Thursday 15 October 2015

Gambling on 'Loyalty' Cards........?

Given Tesco's difficulties in selling Dunnhumby, it might be useful to assess loyalty cards' risk/reward relationship...

Retailers who expect loyalty cards to build consumer loyalty are missing an important trick. Loyalty cards simply provide access to possible consumer need via a record of purchasing behaviour, within a context of key data on the named cardholder. The gamble is not whether the retailer can cover the cost of maintaining the card, but rather whether the organisation can creatively drill into the resulting data, discovering and distinguishing real need from ‘want’ and then organising resources to manage and meet consumer expectations, cost effectively.

In fact, loyalty is the long-term result of meeting and exceeding consumer expectations consistently and to the satisfaction of named individuals, better than others. Whilst it can be safer for traditional marketers to conceal the consumer within the anonymous confines of a market segment, real-world marketing seeks out and responds directly to named individuals, actually welcomes the encounter with a real consumer, strives to establish an increasingly enriching dialogue, and thus provides a means of validating category assumptions, creatively.
The high cost of establishing and maintaining this level of interpersonal contact demands that the consumer be sufficiently satisfied to willingly come back for a repeat purchase, with minimal encouragement (i.e. cost).

In practice, the loyalty card completes the jigsaw of the consumer purchasing decision, helping the retailer to complete the full circle, back to the Mom’n’Pop grocer who stayed in the game by playing the loyalty card intuitively, limited only by personal memory capacity and being ‘open’ to consumer-need opportunities, 24/7. This flesh and blood family grocer earned and protected his access to 500 families via a keen sensitivity to total need, delivering a tailored response in a carefully monitored environment, resulting in a slow demise.
So too, loyalty cards provide a means of helping to restore the human touch at store level, helping to eliminate the anonymity of the shopping experience, and ensuring repeat visits by satisfied users, with minimal drift to other providers. Whilst a data-based retailer can attempt to meet consumer needs unilaterally, partnership with like-minded suppliers can help the customer capitalise on the combined equities of brand and store.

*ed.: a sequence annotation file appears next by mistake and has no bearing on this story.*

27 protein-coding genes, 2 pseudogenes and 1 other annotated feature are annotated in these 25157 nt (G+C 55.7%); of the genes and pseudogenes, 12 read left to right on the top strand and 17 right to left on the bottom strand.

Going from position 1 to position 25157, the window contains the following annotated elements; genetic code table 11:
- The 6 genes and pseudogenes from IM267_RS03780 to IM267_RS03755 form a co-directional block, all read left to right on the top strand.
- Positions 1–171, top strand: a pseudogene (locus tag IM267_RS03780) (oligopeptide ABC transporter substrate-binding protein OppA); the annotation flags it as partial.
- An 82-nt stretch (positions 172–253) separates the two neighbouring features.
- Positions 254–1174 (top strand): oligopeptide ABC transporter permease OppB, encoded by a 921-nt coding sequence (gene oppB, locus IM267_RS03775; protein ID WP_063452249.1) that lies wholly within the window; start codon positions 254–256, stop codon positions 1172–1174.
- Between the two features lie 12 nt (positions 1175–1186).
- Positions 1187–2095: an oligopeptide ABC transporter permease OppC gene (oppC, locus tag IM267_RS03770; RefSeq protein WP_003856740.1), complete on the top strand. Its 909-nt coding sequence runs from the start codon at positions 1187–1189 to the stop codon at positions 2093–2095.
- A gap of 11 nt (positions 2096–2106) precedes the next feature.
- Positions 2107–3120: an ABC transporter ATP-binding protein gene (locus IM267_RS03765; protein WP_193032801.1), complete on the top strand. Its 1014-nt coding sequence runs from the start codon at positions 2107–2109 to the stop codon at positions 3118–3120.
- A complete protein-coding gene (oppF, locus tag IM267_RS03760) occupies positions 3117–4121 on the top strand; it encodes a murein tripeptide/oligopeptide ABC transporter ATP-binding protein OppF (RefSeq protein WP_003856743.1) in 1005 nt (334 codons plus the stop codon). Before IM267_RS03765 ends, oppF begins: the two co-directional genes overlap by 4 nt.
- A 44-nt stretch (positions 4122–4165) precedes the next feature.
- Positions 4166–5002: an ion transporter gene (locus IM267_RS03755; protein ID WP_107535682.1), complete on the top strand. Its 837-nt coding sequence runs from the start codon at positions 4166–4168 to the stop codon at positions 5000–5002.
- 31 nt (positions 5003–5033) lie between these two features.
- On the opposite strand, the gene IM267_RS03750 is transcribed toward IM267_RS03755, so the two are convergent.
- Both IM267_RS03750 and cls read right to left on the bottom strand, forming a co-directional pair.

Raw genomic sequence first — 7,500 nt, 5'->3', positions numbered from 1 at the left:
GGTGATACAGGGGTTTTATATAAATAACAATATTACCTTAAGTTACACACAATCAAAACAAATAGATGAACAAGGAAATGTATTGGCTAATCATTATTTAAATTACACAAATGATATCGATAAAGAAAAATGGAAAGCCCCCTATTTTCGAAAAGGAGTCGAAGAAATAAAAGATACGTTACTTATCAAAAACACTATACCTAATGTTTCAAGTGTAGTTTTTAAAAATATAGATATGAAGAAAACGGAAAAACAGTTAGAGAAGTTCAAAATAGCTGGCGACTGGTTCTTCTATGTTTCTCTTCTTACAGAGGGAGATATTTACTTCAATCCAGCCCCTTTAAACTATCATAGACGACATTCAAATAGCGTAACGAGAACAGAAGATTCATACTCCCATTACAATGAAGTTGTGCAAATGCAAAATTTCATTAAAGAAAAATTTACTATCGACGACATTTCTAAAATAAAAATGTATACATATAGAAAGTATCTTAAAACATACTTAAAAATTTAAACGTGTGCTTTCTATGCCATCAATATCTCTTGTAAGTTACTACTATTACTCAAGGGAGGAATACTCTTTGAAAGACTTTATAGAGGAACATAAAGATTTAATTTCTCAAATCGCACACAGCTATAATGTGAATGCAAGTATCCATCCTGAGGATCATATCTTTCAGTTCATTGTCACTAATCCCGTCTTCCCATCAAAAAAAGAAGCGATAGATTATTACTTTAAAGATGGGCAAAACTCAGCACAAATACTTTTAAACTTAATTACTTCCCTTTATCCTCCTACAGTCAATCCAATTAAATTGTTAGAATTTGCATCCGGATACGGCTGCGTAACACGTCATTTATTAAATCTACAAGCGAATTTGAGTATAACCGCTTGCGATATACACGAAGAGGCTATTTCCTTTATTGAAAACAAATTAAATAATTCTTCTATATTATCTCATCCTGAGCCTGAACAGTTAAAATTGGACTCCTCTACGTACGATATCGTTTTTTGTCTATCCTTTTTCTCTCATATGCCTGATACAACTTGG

By definition, a supplier who enters such a relationship without full commitment, all the way to the point of purchase, contributes brand equity as a means of attracting consumers into the store, only to have them succumb to the attractions of store franchise in the aisle. In turn, the retailer is at risk from poor execution of the total store offering in that each time the consumer encounters the face of the retailer at checkout, any inconsistency in personal performance versus expectation is in danger of eroding that newly acquired store equity.

The supplier-partner can help by assisting the retailer in building a comprehensive picture of the brand’s named-consumer, combining consumption behaviour with the retailer’s knowledge of how that consumer behaves in store, monitoring in-home satisfaction and helping to encourage the resulting repeat visits to the store. Having cooperated in sharing experience within the supply-chain, it is time for both parties to repeat the process within the demand-chain.

In the meantime, this ‘useless piece of plastic’ can be a passport to the heart and mind of a named consumer and, carefully managed, can underwrite a long-term revenue stream.

Unless one is gambling everything on a quick win...............?

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